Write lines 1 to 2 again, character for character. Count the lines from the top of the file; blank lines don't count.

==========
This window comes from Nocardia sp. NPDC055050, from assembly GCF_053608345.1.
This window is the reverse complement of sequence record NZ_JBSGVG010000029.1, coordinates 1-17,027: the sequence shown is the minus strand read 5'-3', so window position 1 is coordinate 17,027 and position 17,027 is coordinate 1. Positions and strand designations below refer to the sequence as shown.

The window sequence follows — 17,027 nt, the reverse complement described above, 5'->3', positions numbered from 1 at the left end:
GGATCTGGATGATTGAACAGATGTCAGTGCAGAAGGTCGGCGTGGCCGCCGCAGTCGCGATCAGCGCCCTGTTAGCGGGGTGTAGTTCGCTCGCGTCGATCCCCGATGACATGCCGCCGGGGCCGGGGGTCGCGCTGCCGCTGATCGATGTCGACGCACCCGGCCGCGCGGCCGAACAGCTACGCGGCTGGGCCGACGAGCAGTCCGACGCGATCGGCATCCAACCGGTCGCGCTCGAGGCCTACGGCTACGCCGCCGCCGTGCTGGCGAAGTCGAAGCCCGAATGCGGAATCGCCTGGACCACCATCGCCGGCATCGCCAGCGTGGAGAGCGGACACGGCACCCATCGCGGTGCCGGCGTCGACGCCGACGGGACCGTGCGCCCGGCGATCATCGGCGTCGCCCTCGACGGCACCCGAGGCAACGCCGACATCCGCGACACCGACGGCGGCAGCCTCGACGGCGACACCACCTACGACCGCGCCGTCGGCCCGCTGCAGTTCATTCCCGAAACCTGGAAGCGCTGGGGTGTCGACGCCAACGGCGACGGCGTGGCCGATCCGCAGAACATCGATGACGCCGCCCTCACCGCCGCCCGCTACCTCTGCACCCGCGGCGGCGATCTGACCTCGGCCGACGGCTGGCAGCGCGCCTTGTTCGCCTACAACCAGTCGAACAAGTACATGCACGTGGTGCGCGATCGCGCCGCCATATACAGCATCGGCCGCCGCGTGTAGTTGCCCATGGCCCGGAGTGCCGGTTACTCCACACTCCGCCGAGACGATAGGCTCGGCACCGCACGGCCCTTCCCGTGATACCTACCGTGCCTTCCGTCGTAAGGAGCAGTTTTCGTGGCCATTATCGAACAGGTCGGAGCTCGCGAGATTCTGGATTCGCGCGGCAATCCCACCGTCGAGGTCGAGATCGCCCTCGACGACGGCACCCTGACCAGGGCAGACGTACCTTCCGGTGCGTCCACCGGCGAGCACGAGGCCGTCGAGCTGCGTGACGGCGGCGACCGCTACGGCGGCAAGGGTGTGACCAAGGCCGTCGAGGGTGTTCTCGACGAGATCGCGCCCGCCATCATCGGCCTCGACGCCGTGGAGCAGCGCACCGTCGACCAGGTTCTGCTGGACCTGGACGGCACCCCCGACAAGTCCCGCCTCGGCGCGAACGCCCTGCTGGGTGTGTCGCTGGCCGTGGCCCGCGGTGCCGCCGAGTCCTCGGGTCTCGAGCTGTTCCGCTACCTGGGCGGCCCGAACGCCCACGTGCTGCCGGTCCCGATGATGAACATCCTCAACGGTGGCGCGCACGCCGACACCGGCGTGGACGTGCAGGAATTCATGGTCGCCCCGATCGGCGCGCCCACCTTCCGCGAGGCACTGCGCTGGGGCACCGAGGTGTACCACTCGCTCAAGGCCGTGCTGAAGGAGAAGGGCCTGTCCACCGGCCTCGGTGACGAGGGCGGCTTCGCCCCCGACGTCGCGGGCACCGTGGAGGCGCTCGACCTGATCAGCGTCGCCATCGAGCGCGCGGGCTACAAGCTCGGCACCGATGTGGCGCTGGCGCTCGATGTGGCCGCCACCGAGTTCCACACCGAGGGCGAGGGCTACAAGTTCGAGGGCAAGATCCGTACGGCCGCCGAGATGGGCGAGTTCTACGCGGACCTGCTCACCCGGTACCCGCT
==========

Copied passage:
This window comes from Nocardia sp. NPDC055050, from assembly GCF_053608345.1.
This window is the reverse complement of sequence record NZ_JBSGVG010000029.1, coordinates 1-17,027: the sequence shown is the minus strand read 5'-3', so window position 1 is coordinate 17,027 and position 17,027 is coordinate 1. Positions and strand designations below refer to the sequence as shown.